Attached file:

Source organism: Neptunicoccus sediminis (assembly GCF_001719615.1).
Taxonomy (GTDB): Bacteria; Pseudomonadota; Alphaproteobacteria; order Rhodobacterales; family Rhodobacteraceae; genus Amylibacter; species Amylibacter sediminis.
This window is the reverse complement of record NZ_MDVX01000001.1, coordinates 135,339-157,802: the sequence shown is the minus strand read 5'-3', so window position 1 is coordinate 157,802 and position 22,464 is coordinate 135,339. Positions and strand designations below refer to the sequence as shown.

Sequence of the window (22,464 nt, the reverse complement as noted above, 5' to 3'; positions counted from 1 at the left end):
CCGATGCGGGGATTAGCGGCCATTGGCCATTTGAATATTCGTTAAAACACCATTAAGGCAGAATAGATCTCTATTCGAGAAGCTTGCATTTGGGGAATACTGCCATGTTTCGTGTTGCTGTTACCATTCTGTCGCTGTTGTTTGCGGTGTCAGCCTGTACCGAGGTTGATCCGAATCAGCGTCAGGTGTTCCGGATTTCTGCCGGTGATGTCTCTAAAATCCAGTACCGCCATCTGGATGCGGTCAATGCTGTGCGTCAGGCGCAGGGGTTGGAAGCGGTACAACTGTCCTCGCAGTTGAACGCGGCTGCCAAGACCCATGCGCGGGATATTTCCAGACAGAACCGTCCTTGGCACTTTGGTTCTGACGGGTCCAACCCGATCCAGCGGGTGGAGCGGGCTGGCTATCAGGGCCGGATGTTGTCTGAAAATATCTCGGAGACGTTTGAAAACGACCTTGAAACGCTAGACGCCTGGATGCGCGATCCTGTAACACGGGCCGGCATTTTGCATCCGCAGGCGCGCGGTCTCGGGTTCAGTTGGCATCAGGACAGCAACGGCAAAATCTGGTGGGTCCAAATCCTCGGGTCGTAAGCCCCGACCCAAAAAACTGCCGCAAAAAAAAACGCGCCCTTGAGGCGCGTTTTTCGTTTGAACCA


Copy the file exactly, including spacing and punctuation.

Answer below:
Source organism: Neptunicoccus sediminis (assembly GCF_001719615.1).
Taxonomy (GTDB): Bacteria; Pseudomonadota; Alphaproteobacteria; order Rhodobacterales; family Rhodobacteraceae; genus Amylibacter; species Amylibacter sediminis.
This window is the reverse complement of record NZ_MDVX01000001.1, coordinates 135,339-157,802: the sequence shown is the minus strand read 5'-3', so window position 1 is coordinate 157,802 and position 22,464 is coordinate 135,339. Positions and strand designations below refer to the sequence as shown.

Sequence of the window (22,464 nt, the reverse complement as noted above, 5' to 3'; positions counted from 1 at the left end):
CCGATGCGGGGATTAGCGGCCATTGGCCATTTGAATATTCGTTAAAACACCATTAAGGCAGAATAGATCTCTATTCGAGAAGCTTGCATTTGGGGAATACTGCCATGTTTCGTGTTGCTGTTACCATTCTGTCGCTGTTGTTTGCGGTGTCAGCCTGTACCGAGGTTGATCCGAATCAGCGTCAGGTGTTCCGGATTTCTGCCGGTGATGTCTCTAAAATCCAGTACCGCCATCTGGATGCGGTCAATGCTGTGCGTCAGGCGCAGGGGTTGGAAGCGGTACAACTGTCCTCGCAGTTGAACGCGGCTGCCAAGACCCATGCGCGGGATATTTCCAGACAGAACCGTCCTTGGCACTTTGGTTCTGACGGGTCCAACCCGATCCAGCGGGTGGAGCGGGCTGGCTATCAGGGCCGGATGTTGTCTGAAAATATCTCGGAGACGTTTGAAAACGACCTTGAAACGCTAGACGCCTGGATGCGCGATCCTGTAACACGGGCCGGCATTTTGCATCCGCAGGCGCGCGGTCTCGGGTTCAGTTGGCATCAGGACAGCAACGGCAAAATCTGGTGGGTCCAAATCCTCGGGTCGTAAGCCCCGACCCAAAAAACTGCCGCAAAAAAAAACGCGCCCTTGAGGCGCGTTTTTCGTTTGAACCA